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All integer types supported by the JVM -- bytes, shorts, ints, and longs -- are signed two's-complement numbers. The two's-complement scheme allows both positive and negative integers to be represented. The most significant bit of a two's-complement number is its sign bit. The sign bit is one for negative numbers and zero for positive numbers and for the number zero.
The number of unique values that can be represented by the two's-complement scheme is two raised to the power of the total number of bits. For example, the short type in Java is a 16-bit signed two's-complement integer. The number of unique integers that can be represented by this scheme is 216, or 65,536. Half of the short type's range of values are used to represent zero and positive numbers; the other half of the short type's range are used to represent negative numbers. The range of negative values for a 16-bit two's-complement number is -32,768 (0x8000) to -1 (0xffff). Zero is 0x0000. The range of positive values is one (0x0001) to 32,767 (0x7fff).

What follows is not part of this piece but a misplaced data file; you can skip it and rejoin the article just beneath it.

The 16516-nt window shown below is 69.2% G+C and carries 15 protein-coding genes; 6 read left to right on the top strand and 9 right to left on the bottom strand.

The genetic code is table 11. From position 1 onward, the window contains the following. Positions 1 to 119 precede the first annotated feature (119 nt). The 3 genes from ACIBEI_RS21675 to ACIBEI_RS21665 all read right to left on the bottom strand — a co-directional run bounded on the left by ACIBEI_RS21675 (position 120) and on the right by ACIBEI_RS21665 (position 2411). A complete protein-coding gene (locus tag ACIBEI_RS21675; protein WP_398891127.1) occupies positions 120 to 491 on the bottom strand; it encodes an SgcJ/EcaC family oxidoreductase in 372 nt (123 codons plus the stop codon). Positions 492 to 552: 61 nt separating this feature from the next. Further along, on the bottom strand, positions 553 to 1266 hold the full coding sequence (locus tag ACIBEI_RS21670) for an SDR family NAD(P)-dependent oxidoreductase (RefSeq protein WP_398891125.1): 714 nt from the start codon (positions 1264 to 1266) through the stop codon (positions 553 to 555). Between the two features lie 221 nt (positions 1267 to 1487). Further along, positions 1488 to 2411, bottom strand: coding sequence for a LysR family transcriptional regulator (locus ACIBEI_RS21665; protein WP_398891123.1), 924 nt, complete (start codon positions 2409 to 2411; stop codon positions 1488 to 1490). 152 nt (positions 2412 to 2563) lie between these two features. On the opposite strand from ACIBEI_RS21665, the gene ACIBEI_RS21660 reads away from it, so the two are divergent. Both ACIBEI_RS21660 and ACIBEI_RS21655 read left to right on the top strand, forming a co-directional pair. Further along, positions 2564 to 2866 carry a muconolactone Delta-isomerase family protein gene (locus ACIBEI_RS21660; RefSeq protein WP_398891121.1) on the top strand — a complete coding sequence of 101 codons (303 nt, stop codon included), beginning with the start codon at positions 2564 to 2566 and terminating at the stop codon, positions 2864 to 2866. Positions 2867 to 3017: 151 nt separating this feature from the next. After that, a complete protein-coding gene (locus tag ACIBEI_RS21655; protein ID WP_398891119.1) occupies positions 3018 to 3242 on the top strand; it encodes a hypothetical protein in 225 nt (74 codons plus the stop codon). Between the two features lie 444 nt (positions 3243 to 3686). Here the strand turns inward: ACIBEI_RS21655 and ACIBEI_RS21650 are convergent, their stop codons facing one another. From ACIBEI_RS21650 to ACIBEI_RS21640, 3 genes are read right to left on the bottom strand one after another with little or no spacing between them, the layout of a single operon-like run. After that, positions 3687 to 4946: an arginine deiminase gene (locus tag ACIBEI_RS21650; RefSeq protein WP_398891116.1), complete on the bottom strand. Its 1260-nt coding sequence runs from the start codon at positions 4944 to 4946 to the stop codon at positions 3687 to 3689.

Positive numbers are intuitive in that they are merely the base two representation of the number. Negative numbers can be calculated by adding the negative number to two raised to the power of the total number of bits. For example, the total number of bits in a short is 16, so the two's-complement representation of a negative number in the valid range for a short (-32,768 to -1) can be calculated by adding the negative number to 216, or 65,536. The two's-complement representation for -1 is 65,536 + (-1) or 65,535 (0xffff). The two's-complement representation for -2 is 65,536 + (-2) or 65,534 (0xfffe).
Addition is performed on two's-complement signed numbers in the same way it would be performed on unsigned binary numbers. The two numbers are added, overflow is ignored, and the result is interpreted as a signed two's-complement number. This will work as long as the result is actually within the range of valid values for the type. For example, to add 4 + (-2), just add 0x0004 and 0xfffe. The result is actually 0x10002, but because there are only 16 bits in a short, the overflow is ignored and the result becomes 0x0002.